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190404 - Data, Platforms & Cities
Je, 2019-04-04 17:00 - 20:00
Conference "Cities and Digital Technology Chair": Data, Platforms & Cities (PDF, 171 Ko)
Organized by Sciences Po, Urban School and Centre for European Studies and Comparative Politics
Thursday 4 April 2019, 5–8 pm, Sciences Po, Amphitheater Jacques Chapsal 27 rue Saint-Guillaume, 75007
How do data and algorithms transform relationships between actors within cities? How do digital companies aim to manage our daily lives as city dwellers and workers? How does it feel to be managed by an algorithm? What is Google's vision of urban planning? What alternatives can be considered? This conference aims to question the dynamics of power in cities linked to the accumulation of data by digital platforms. First, Alex Rosenblat will present her four-years ethnographic research on Uber drivers’ working conditions. Then, Bianca Wylie will expose the controversial project of Sidewalk Labs, a subsidiary of the Alphabet group (Google), which plans to create Toronto's neighbourhood of the future.
Alex Rosenblat: Uberland: How Algorithms are Rewriting the Rules of Work
Alex Rosenblat is a technology ethnographer and author of Uberland: How Algorithms are Rewriting the Rules of Work (University of California Press, 2018). A researcher at the Data & Society Research Institute, her research has received attention worldwide, and has been covered in the New York Times, the Wall Street Journal, MIT Technology Review, WIRED, New Scientist, and the Guardian. Among the scholarly and professional publications in which her prize- winning work has been published are the International Journal of Communications and the Columbia Law Review.
Bianca Wylie: Sidewalk Toronto and Smart City Data
Bianca Wylie is an open government advocate with a dual background in technology and public engagement. She is the co-founder of Tech Reset Canada and a Senior Fellow at the Centre for International Governance Innovation in the Global Economy program. In 2014, Bianca founded the Open Data Institute Toronto. She is a columnist, guest lecturer, and speaker on open government and public sector technology policy. She is among the most prominent voices of opposition to Sidewalk Labs’ vision for Toronto.
Discussion: Valérie Peugeot, Digital Studies Researcher at Orange Labs
Principal Investigator and Contact: email@example.com
Compulsory registration before April 1st, 2019 - For the external people to Sciences Po: You will have to arrive 10 minutes before the beginning of the seminar and to provide you with your identity papers)
190404 - Do Socially Responsible Corporations Pay Taxes?
Je, 2019-04-04 12:30 - 14:30
Thursday 4 April 2019, 12.30 - 2.30 pm, Sciences Po, Salle du Conseil, 13 rue de l’université, 75007 Paris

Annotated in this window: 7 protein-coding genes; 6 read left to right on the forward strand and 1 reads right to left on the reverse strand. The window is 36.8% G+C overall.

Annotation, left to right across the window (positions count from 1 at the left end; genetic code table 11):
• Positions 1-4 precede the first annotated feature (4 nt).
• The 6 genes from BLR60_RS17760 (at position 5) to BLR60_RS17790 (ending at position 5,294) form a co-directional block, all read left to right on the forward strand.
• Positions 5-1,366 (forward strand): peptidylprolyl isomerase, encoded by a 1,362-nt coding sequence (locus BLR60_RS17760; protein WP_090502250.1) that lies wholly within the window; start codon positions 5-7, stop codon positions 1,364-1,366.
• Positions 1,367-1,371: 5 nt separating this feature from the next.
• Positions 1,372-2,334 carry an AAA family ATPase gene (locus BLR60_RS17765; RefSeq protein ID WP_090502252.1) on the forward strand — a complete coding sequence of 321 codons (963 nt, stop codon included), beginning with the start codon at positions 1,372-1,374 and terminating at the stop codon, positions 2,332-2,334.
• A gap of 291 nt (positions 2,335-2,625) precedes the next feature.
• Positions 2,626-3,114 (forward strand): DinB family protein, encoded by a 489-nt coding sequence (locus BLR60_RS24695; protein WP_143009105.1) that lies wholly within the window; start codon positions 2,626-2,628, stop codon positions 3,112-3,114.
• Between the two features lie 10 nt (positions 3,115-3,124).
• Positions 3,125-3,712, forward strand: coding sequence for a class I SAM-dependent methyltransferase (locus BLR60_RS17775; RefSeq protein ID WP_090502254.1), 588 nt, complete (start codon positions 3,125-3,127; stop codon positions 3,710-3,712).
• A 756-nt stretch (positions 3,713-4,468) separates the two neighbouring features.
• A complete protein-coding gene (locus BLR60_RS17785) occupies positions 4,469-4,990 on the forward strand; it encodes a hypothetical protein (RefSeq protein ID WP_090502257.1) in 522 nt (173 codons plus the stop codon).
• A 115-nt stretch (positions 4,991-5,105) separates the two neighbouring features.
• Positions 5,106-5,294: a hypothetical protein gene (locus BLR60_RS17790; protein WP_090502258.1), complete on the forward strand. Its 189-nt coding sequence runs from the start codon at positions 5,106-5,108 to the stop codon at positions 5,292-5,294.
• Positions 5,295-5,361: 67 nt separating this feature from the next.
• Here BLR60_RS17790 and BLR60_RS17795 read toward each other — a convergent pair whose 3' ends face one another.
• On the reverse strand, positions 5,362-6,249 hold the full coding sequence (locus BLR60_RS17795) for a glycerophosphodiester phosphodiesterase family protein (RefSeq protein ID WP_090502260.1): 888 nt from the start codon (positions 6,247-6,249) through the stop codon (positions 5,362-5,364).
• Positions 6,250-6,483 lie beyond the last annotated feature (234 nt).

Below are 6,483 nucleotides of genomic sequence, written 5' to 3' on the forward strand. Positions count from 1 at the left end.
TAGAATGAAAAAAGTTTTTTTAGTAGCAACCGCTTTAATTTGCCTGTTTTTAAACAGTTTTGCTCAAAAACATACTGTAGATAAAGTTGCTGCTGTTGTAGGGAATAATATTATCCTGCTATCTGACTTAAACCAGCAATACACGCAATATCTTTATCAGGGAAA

The social responsibilities of for-profit corporations have gained importance recently, and CSR (corporate social responsibility) has become both a goal and a set of guidelines for various corporate activities. CSR encompasses a number of dimensions, including environmental impacts, treatment of employees, and relations to local communities. Here we consider the relationship between CSR and corporate taxes: do firms that are “good citizens” also pay higher taxes? Is it the social responsibility of firms to help pay for public services? Focusing on the percentile rank of effective tax rates, and using random effects panel regression of a data set of publicly-traded U.S. firms that includes measures of CSR and many financial variables, we find that the relationship between CSR and taxation is a complicated one that warrants further investigation. Strong corporate governance, a typical component of CSR, is associated with lower tax rates, suggesting that responsibility to shareholders conflicts with broader social responsibilities.
Speaker: Bruce G. Carruthers, Visiting Fellow, Swedish Collegium for Advanced Study, John D. MacArthur Professor, Department of Sociology, Northwestern University
The areas of interest of his research include comparative and historical sociology, economy and society, sociology of law and sociology of organizations. His current research projects include a study of the historical evolution of credit as a problem in the sociology of trust, regulatory arbitrage, what modern derivatives markets reveal about the relationship between law and capitalism, and the regulation of credit for poor people in early 20th Century America. He has had visiting fellowships at the Russell Sage Foundation, the Radcliffe Institute for Advanced Study, the Institute for Advanced Study in Berlin, and received a John Simon Guggenheim Fellowship. He is methodologically agnostic, and does not believe that the qualitative/ quantitative distinction is worth fighting over.
Marie-Laure Salles Djelic, Dean of the Sciences Po School of Management and Innovation and researcher at theCenter for the Sociology of Organizations
Matthias Thiemann, Sciences Po, CEE
Compulsory registration - For the external people to Sciences Po: You will have to arrive 10 minutes before the beginning of the seminar and to provide you with your identity papers)
*Key Theme: The transformations of Capitalism